“Family first, always” (McManus 59).
How do you stay afloat in a family drowning in secrets? Karen M. McManus’s long-awaited young adult mystery, The Cousins, follows alienated cousins, Milly, Aubrey, and Jonah Story, as they attempt to unravel the gripping mystery which is their family history. Shocked by the arrival of a letter from their estranged grandmother, the cousins are invited to work at her luxury resort on Gull Cove Island in Massachusetts. Their parents, desperate to regain their mother’s goodwill, insist on the teenagers’ attendance; bombarded by a mixture of curiosity and resentment, the cousins set off to meet the woman who has been draped in tales of glamor and mystique since their birth. When they arrive, it becomes clear the Story family’s mysterious past has come back to haunt them; Gull Cove Island is not nearly finished with the Story cousins, and neither is their grandmother. If the cousins want to survive the summer, they must unbury the hidden secrets their family left behind.
Well known for her other bestselling young adult mysteries, One of Us is Lying, One of Us is Next, and Two Can Keep a Secret, Karen M. McManus has a knack for captivating plots and astonishing twists. According to megs_bookrack on Goodreads, “As to be expected with a novel by Karen M. McManus, this was full of twists and turns the entire way through. The over-the-top drama was compelling, and I was so into finding out all of the Story family’s deepest secrets. There was a lot to unpack” (Goodreads). Teeming with intriguing and magnetic personalities, McManus’s novels expertly weave unique, blossoming relationships into rousing situations. Adept at creating surprising bonds between characters, McManus is notorious for friendships worthy of The Breakfast Club, and her newest novel is no exception.
Rotating between four perspectives, three taking place in the present-day and one in 1986, The Cousins is a thrilling tale of suspense, love, secrets, and murder, deserving of four out of five stars. Published in December 2020, The Cousins masterfully illustrates the dangers of keeping secrets, particularly through the perspective of Allison Story, Milly’s mother and the 1986 perspective of the novel. Burdened by the death of her father and the unexpected consequences of her actions, Allison struggles to keep a barrier between herself and those who could help her, hiding behind the figurative veil she believes will protect her. In the process, Allison pushes away her loved ones, bringing only misery in her attempt to hide her mistakes. Her unwillingness to open up has dire effects on her mental and emotional state of mind, even going so far as to alter her personality.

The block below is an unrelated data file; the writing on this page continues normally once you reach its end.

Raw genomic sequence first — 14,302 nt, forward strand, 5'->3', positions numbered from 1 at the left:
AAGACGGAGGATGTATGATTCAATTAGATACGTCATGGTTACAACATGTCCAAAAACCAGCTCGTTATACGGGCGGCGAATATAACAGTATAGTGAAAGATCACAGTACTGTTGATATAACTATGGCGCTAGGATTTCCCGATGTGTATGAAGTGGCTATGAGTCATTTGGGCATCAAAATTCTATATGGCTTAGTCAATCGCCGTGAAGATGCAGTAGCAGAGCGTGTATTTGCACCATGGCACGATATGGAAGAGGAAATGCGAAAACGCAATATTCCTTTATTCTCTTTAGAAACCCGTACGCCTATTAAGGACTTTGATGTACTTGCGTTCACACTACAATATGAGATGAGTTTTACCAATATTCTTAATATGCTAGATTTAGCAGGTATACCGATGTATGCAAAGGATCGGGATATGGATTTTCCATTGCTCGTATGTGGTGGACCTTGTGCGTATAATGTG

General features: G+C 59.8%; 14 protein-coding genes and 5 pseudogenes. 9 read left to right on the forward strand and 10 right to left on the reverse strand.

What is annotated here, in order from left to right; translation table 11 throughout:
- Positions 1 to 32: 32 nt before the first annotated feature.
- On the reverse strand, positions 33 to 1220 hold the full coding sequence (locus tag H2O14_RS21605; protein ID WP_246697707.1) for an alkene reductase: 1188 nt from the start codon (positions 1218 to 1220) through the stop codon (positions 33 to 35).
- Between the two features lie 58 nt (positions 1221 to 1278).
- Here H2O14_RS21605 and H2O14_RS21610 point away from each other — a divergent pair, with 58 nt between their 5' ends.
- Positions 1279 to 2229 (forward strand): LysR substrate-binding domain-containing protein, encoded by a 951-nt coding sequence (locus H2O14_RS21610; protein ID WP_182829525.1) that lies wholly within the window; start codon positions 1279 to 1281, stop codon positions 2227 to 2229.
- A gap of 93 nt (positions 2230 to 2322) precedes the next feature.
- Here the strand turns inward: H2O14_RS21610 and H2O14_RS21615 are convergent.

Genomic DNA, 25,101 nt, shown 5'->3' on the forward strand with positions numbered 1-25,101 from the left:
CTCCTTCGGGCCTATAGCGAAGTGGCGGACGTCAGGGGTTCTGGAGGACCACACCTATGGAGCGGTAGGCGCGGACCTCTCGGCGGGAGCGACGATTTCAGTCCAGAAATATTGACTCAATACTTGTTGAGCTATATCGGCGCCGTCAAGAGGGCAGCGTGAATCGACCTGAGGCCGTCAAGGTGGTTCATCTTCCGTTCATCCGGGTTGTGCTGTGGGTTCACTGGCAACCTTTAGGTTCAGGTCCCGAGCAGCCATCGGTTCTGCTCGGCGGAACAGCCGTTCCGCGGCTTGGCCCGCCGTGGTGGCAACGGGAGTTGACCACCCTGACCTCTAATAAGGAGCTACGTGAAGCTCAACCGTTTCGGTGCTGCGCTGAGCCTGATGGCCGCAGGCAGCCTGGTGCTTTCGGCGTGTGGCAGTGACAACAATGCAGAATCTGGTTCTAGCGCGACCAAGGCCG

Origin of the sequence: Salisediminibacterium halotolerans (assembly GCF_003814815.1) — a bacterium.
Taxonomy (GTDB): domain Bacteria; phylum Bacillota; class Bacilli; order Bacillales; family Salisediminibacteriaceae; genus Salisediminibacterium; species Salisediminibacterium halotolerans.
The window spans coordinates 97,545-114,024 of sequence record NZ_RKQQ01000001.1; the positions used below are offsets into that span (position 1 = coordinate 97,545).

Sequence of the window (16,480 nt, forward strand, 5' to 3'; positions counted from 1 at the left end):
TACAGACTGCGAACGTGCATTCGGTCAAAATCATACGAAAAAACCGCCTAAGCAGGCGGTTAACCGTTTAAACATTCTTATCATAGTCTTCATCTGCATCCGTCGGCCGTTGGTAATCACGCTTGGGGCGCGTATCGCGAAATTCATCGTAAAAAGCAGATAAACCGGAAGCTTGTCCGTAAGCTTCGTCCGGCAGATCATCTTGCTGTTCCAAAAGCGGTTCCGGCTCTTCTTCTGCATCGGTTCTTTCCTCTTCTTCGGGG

The Cousins also touches on the domino-effect of one’s actions and their consequences on others. Allison’s blunders, as well as her siblings’, eventually have devastating consequences, which continue to torment her as an adult. The resulting events change the lives of not only Allison, but also her mother, siblings, and fellow islanders. The residual ruin even goes so far as to threaten the lives of the next generation.
While dealing with the repercussions of the Story siblings’ actions, Milly, Aubrey, and Jonah bond over shared secrets, family drama, and small-town tragedy. Riveting in its development of the group’s relationships, The Cousins superbly emphasizes the importance of friendship and trust. Amidst an assault of emotions, puzzling discoveries, and shocking revelations, Milly, Aubrey, and Jonah are able to find solace in their budding friendships, keeping them from slipping into a spiral of despair.
The strength of the Story cousins and their capacity for seeking the truth, no matter how monstrous, is an inspiration. A prevalent topic in the novel, truth is something all people desire, but most are too afraid to seek out. Many fear what they will find on the other side of the curtain, so they do not look. They keep it in the back of their minds, hidden from view, hoping it will simply disappear, or someone else will take on the burden for them. Through determination and courage, Milly, Aubrey, and Jonah overcome this fear and embark on an exhilarating, yet terrifying, journey to uncover the truth, no matter the cost. Not only does their search result in success, but it also leads to fascinating growth among the characters.
With the purpose of emphasizing the significance of family, McManus succeeds in highlighting that, despite rivalries, secrets, and distance, those who matter most must always come first. Regardless of disputes, forgiveness should always be sought from family; missing your chance to do so will lead to eternal regret and unresolvable pain.
Perfect for mystery lovers and fans of E. Lockhart’s We Were Liars, McManus’s The Cousins is appropriate for both teenagers and adults. The combination of its original, unpredictable plot and authentic characters against the backdrop of the stunning, yet tragic, Gull Cove Island, makes The Cousins a must-read which will leave you breathless and desperate for more.